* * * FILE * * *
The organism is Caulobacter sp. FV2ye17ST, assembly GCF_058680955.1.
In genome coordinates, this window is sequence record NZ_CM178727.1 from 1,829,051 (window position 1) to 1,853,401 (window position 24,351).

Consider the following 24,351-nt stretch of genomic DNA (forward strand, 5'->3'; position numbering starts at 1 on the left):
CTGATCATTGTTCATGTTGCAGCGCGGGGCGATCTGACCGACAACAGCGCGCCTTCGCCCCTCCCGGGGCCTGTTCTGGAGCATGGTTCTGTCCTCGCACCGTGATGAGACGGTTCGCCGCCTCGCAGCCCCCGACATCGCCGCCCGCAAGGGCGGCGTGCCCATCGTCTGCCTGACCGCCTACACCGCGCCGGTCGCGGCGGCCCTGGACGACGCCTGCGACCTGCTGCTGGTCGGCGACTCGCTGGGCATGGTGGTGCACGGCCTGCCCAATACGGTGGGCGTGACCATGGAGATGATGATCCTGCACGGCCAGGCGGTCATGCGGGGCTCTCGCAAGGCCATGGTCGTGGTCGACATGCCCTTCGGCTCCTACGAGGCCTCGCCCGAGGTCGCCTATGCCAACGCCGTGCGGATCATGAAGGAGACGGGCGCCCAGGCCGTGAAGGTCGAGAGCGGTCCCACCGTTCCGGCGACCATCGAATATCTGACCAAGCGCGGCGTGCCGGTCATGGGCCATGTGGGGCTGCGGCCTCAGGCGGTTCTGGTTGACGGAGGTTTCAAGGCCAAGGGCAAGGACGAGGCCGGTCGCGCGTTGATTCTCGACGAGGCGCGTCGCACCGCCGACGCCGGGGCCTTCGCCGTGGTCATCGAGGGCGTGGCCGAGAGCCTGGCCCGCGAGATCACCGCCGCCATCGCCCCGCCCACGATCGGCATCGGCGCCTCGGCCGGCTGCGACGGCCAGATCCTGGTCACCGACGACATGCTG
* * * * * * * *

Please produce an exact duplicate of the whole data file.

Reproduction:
The organism is Caulobacter sp. FV2ye17ST, assembly GCF_058680955.1.
In genome coordinates, this window is sequence record NZ_CM178727.1 from 1,829,051 (window position 1) to 1,853,401 (window position 24,351).

Consider the following 24,351-nt stretch of genomic DNA (forward strand, 5'->3'; position numbering starts at 1 on the left):
CTGATCATTGTTCATGTTGCAGCGCGGGGCGATCTGACCGACAACAGCGCGCCTTCGCCCCTCCCGGGGCCTGTTCTGGAGCATGGTTCTGTCCTCGCACCGTGATGAGACGGTTCGCCGCCTCGCAGCCCCCGACATCGCCGCCCGCAAGGGCGGCGTGCCCATCGTCTGCCTGACCGCCTACACCGCGCCGGTCGCGGCGGCCCTGGACGACGCCTGCGACCTGCTGCTGGTCGGCGACTCGCTGGGCATGGTGGTGCACGGCCTGCCCAATACGGTGGGCGTGACCATGGAGATGATGATCCTGCACGGCCAGGCGGTCATGCGGGGCTCTCGCAAGGCCATGGTCGTGGTCGACATGCCCTTCGGCTCCTACGAGGCCTCGCCCGAGGTCGCCTATGCCAACGCCGTGCGGATCATGAAGGAGACGGGCGCCCAGGCCGTGAAGGTCGAGAGCGGTCCCACCGTTCCGGCGACCATCGAATATCTGACCAAGCGCGGCGTGCCGGTCATGGGCCATGTGGGGCTGCGGCCTCAGGCGGTTCTGGTTGACGGAGGTTTCAAGGCCAAGGGCAAGGACGAGGCCGGTCGCGCGTTGATTCTCGACGAGGCGCGTCGCACCGCCGACGCCGGGGCCTTCGCCGTGGTCATCGAGGGCGTGGCCGAGAGCCTGGCCCGCGAGATCACCGCCGCCATCGCCCCGCCCACGATCGGCATCGGCGCCTCGGCCGGCTGCGACGGCCAGATCCTGGTCACCGACGACATGCTG